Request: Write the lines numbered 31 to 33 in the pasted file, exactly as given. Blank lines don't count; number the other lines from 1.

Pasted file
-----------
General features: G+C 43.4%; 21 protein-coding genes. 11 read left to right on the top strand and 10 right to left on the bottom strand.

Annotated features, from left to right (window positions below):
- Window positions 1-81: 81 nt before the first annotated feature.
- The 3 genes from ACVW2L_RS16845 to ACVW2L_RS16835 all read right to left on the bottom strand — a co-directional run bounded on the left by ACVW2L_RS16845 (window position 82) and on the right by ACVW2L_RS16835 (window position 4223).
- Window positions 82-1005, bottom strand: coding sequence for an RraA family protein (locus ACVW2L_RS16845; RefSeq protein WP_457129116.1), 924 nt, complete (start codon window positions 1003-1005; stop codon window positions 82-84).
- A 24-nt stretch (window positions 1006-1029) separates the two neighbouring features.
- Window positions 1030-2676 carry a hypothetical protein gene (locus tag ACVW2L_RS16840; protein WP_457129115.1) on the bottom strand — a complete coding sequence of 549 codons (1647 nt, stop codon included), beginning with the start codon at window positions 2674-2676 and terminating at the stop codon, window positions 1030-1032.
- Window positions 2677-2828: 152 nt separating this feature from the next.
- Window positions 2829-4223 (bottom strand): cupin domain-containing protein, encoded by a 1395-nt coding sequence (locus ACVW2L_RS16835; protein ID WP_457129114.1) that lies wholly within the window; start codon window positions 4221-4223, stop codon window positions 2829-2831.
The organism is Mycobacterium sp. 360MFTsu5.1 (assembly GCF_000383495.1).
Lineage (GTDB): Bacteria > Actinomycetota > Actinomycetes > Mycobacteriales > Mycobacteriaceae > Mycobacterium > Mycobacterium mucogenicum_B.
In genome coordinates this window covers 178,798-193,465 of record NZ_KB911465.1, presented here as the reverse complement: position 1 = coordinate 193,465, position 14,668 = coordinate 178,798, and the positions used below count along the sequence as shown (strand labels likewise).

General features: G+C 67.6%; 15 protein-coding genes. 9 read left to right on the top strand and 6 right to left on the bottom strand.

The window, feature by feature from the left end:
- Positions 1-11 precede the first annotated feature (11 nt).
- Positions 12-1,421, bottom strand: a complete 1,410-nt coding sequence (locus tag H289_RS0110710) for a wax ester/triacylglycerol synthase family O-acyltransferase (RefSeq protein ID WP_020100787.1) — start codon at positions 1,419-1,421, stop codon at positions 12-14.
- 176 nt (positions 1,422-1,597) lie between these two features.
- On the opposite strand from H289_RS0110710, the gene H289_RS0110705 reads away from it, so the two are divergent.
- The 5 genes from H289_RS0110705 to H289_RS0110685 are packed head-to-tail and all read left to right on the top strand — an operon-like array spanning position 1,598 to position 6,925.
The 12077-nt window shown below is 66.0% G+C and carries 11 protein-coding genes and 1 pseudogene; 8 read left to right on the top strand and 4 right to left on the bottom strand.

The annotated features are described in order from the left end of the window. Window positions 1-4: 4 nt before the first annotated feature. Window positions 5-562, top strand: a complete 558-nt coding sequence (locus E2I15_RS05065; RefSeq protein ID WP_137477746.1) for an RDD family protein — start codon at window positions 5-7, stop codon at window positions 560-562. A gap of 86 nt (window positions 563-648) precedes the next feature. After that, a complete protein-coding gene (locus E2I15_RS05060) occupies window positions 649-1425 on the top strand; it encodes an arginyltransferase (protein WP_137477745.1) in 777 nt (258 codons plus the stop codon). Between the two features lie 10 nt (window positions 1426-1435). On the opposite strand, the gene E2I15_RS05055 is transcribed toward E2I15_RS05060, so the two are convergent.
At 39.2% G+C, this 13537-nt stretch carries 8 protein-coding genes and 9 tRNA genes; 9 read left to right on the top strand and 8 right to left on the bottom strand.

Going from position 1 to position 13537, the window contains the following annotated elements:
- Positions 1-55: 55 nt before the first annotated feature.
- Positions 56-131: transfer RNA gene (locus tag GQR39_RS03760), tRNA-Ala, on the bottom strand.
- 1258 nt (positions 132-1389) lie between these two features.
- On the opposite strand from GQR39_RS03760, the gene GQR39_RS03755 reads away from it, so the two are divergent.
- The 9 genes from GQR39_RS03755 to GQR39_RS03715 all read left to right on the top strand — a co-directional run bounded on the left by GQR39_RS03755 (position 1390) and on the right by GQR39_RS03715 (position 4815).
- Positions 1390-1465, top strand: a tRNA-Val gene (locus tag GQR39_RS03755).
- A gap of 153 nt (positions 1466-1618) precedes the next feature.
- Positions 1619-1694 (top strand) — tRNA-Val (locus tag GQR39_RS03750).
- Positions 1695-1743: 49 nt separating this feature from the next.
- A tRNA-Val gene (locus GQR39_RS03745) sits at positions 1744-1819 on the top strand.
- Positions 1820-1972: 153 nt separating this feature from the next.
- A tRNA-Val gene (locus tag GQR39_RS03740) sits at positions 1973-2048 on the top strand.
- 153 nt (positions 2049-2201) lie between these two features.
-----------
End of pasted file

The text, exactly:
- Positions 1619-1694 (top strand) — tRNA-Val (locus tag GQR39_RS03750).
- Positions 1695-1743: 49 nt separating this feature from the next.
- A tRNA-Val gene (locus GQR39_RS03745) sits at positions 1744-1819 on the top strand.